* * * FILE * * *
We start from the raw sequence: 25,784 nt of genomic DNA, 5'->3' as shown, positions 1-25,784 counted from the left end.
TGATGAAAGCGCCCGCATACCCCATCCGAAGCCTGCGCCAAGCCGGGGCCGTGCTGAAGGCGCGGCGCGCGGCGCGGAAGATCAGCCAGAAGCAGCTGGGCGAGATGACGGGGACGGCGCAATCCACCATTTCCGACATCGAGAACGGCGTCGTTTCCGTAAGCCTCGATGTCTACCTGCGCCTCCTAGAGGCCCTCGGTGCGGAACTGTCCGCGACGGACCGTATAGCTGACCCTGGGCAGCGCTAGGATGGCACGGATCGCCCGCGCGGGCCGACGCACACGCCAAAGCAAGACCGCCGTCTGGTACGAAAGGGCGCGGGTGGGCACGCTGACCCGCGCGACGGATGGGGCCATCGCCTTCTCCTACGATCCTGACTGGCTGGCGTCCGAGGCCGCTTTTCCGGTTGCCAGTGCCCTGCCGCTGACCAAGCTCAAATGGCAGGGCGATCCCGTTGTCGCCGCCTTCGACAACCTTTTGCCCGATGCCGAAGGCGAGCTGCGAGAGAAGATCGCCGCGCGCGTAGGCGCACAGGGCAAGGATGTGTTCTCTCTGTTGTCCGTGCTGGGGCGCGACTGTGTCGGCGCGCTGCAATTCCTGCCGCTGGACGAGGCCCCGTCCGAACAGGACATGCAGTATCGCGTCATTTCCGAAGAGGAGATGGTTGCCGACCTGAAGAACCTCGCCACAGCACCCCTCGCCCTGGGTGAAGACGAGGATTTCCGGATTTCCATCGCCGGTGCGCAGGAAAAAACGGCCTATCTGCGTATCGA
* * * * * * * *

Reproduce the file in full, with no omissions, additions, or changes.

We start from the raw sequence: 25,784 nt of genomic DNA, 5'->3' as shown, positions 1-25,784 counted from the left end.
TGATGAAAGCGCCCGCATACCCCATCCGAAGCCTGCGCCAAGCCGGGGCCGTGCTGAAGGCGCGGCGCGCGGCGCGGAAGATCAGCCAGAAGCAGCTGGGCGAGATGACGGGGACGGCGCAATCCACCATTTCCGACATCGAGAACGGCGTCGTTTCCGTAAGCCTCGATGTCTACCTGCGCCTCCTAGAGGCCCTCGGTGCGGAACTGTCCGCGACGGACCGTATAGCTGACCCTGGGCAGCGCTAGGATGGCACGGATCGCCCGCGCGGGCCGACGCACACGCCAAAGCAAGACCGCCGTCTGGTACGAAAGGGCGCGGGTGGGCACGCTGACCCGCGCGACGGATGGGGCCATCGCCTTCTCCTACGATCCTGACTGGCTGGCGTCCGAGGCCGCTTTTCCGGTTGCCAGTGCCCTGCCGCTGACCAAGCTCAAATGGCAGGGCGATCCCGTTGTCGCCGCCTTCGACAACCTTTTGCCCGATGCCGAAGGCGAGCTGCGAGAGAAGATCGCCGCGCGCGTAGGCGCACAGGGCAAGGATGTGTTCTCTCTGTTGTCCGTGCTGGGGCGCGACTGTGTCGGCGCGCTGCAATTCCTGCCGCTGGACGAGGCCCCGTCCGAACAGGACATGCAGTATCGCGTCATTTCCGAAGAGGAGATGGTTGCCGACCTGAAGAACCTCGCCACAGCACCCCTCGCCCTGGGTGAAGACGAGGATTTCCGGATTTCCATCGCCGGTGCGCAGGAAAAAACGGCCTATCTGCGTATCGA